Frenchman convicted after hacking Twitter, peeking at Obama’s accountBy AP
Friday, June 25, 2010
Frenchman convicted for hacking Twitter
PARIS — A court in central France has convicted a young Frenchman accused of infiltrating Twitter and peeping at the account of President Barack Obama, and given him a five-month suspended prison sentence.
The lawyer for Francois Cousteix, whose online name was Hacker Croll, said his client was happy with Thursday evening’s decision by the Clermont-Ferrand court. He risked up to two years in prison and a 30,000 euro fine for breaking into a data system.
“The verdict is satisfying, given all the media pressure that built up,” attorney Jean-Francois Canis said Friday by telephone.
Cousteix, 24, infiltrated Twitter, and the accounts of Obama and singers Britney Spears and Lilly Allen, among other celebrities, but maintained that his motives were good — to warn Internet users about data security.
Prosecutors said Cousteix did not have access to sensitive information about the American president.
Cousteix managed to break into the accounts by searching information that is most commonly used for passwords, such as birth dates or pet names, on social networking sites. He lives with his parents and has no college degree, and has not had any special computer training.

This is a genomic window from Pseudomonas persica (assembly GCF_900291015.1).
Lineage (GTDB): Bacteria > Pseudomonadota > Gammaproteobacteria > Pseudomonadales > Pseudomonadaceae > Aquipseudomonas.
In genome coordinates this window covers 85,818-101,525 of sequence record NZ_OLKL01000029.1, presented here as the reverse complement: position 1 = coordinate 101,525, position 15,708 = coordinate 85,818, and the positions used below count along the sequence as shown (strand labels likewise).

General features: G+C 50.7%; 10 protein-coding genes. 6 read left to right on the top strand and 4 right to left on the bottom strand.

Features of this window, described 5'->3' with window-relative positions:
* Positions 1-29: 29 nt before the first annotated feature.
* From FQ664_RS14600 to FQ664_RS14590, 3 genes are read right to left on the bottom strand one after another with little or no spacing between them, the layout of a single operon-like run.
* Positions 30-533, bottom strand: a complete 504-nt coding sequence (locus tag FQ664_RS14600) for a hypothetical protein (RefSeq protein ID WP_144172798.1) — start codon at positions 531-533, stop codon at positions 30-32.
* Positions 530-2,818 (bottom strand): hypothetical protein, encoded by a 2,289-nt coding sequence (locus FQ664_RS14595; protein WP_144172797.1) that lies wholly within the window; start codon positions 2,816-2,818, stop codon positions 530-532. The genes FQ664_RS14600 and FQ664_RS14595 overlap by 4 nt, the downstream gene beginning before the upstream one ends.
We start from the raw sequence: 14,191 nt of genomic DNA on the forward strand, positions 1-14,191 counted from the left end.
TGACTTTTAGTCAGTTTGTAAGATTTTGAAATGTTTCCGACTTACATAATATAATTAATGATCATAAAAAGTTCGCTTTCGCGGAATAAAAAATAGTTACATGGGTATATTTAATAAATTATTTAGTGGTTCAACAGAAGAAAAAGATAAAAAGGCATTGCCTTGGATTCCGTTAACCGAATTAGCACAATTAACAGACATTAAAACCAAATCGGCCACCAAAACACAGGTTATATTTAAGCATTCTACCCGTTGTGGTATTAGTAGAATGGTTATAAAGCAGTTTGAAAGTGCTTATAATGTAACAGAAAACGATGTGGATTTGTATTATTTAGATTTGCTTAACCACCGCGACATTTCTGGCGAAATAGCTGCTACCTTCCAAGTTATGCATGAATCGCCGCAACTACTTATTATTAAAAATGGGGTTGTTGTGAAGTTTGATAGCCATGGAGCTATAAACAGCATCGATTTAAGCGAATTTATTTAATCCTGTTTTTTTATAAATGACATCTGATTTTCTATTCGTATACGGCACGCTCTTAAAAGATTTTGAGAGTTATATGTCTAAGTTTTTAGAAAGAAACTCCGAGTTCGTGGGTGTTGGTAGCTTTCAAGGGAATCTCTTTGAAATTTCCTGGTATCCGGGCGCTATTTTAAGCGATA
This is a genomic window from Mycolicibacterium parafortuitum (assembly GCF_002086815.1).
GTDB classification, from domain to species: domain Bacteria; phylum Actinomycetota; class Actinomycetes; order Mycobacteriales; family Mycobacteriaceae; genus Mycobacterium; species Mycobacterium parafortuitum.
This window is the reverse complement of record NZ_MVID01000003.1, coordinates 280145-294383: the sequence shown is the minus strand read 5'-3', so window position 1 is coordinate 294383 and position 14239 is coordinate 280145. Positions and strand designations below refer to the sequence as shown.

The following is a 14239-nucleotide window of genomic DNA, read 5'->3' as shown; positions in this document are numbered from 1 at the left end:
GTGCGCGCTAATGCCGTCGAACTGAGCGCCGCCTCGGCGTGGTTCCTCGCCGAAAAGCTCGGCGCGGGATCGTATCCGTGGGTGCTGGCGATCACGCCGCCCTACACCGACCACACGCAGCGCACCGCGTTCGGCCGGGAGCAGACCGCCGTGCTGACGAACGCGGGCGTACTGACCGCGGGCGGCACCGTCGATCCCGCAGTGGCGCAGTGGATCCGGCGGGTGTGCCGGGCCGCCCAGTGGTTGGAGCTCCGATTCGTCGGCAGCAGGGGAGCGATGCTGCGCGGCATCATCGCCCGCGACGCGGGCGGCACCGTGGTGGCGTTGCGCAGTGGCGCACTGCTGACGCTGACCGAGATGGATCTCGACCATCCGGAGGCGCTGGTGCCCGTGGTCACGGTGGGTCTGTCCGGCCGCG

After his arrest, Cousteix told France-3 television, “It’s a message I wanted to get out to Internet users, to show them that no system is invulnerable.”
Twitter said last July that it was the victim of a security breach.
The French prosecutor said Cousteix infiltrated the accounts of several Twitter administrative employees. He was able to access information such as contracts with partners and resumes from job applicants.
Hacker Croll e-mailed some of the documents to TechCrunch, a widely read technology blog, and it subsequently published some of them, including financial projections. Some of the material was more embarrassing than damaging, like floor plans for new office space and a pitch for a Twitter TV show.
It is not the first time this self-described well-intended hacker has had issues with the law.
He was convicted last January and given an eight-month suspended prison sentence for diverting money from a gambling web site in 2007, his lawyer said. He used the money — between euro3,000 and euro4,000 euros — to invest in computer material.
Following Thursday’s conviction, Cousteix plans to return to his job at Rentabiliweb, a webmarketing and micropayment web site, his lawyer said. Cousteix got the job two months ago, partly due to the fame of his online deeds.
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